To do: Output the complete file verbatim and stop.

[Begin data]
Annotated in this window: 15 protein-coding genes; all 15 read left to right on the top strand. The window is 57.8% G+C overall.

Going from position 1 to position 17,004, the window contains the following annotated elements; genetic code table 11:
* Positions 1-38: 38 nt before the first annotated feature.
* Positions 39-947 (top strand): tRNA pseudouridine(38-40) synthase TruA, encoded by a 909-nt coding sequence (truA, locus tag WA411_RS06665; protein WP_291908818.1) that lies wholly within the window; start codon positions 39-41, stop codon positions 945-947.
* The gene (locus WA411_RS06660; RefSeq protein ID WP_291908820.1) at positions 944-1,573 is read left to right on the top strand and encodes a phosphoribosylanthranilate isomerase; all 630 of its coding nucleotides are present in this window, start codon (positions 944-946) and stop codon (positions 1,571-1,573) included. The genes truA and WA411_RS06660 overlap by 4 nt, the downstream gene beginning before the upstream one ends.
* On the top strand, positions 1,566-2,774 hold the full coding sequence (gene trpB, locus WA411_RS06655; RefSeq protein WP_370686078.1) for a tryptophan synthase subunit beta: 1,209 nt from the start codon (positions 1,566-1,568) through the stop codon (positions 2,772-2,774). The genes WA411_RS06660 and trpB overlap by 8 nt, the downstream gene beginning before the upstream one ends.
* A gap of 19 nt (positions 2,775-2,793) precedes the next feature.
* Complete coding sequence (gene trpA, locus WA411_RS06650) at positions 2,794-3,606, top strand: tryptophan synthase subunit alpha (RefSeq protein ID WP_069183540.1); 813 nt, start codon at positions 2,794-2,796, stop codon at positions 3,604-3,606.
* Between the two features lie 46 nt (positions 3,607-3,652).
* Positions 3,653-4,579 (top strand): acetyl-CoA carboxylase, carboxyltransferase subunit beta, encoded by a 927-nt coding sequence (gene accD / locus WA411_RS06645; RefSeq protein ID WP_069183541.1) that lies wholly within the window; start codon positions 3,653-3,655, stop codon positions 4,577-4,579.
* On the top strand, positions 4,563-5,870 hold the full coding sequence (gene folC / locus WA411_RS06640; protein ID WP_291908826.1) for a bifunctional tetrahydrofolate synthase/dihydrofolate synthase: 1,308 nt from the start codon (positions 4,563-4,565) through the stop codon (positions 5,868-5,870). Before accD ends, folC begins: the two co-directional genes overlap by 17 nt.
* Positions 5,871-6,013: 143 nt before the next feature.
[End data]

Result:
Annotated in this window: 15 protein-coding genes; all 15 read left to right on the top strand. The window is 57.8% G+C overall.

Going from position 1 to position 17,004, the window contains the following annotated elements; genetic code table 11:
* Positions 1-38: 38 nt before the first annotated feature.
* Positions 39-947 (top strand): tRNA pseudouridine(38-40) synthase TruA, encoded by a 909-nt coding sequence (truA, locus tag WA411_RS06665; protein WP_291908818.1) that lies wholly within the window; start codon positions 39-41, stop codon positions 945-947.
* The gene (locus WA411_RS06660; RefSeq protein ID WP_291908820.1) at positions 944-1,573 is read left to right on the top strand and encodes a phosphoribosylanthranilate isomerase; all 630 of its coding nucleotides are present in this window, start codon (positions 944-946) and stop codon (positions 1,571-1,573) included. The genes truA and WA411_RS06660 overlap by 4 nt, the downstream gene beginning before the upstream one ends.
* On the top strand, positions 1,566-2,774 hold the full coding sequence (gene trpB, locus WA411_RS06655; RefSeq protein WP_370686078.1) for a tryptophan synthase subunit beta: 1,209 nt from the start codon (positions 1,566-1,568) through the stop codon (positions 2,772-2,774). The genes WA411_RS06660 and trpB overlap by 8 nt, the downstream gene beginning before the upstream one ends.
* A gap of 19 nt (positions 2,775-2,793) precedes the next feature.
* Complete coding sequence (gene trpA, locus WA411_RS06650) at positions 2,794-3,606, top strand: tryptophan synthase subunit alpha (RefSeq protein ID WP_069183540.1); 813 nt, start codon at positions 2,794-2,796, stop codon at positions 3,604-3,606.
* Between the two features lie 46 nt (positions 3,607-3,652).
* Positions 3,653-4,579 (top strand): acetyl-CoA carboxylase, carboxyltransferase subunit beta, encoded by a 927-nt coding sequence (gene accD / locus WA411_RS06645; RefSeq protein ID WP_069183541.1) that lies wholly within the window; start codon positions 3,653-3,655, stop codon positions 4,577-4,579.
* On the top strand, positions 4,563-5,870 hold the full coding sequence (gene folC / locus WA411_RS06640; protein ID WP_291908826.1) for a bifunctional tetrahydrofolate synthase/dihydrofolate synthase: 1,308 nt from the start codon (positions 4,563-4,565) through the stop codon (positions 5,868-5,870). Before accD ends, folC begins: the two co-directional genes overlap by 17 nt.
* Positions 5,871-6,013: 143 nt before the next feature.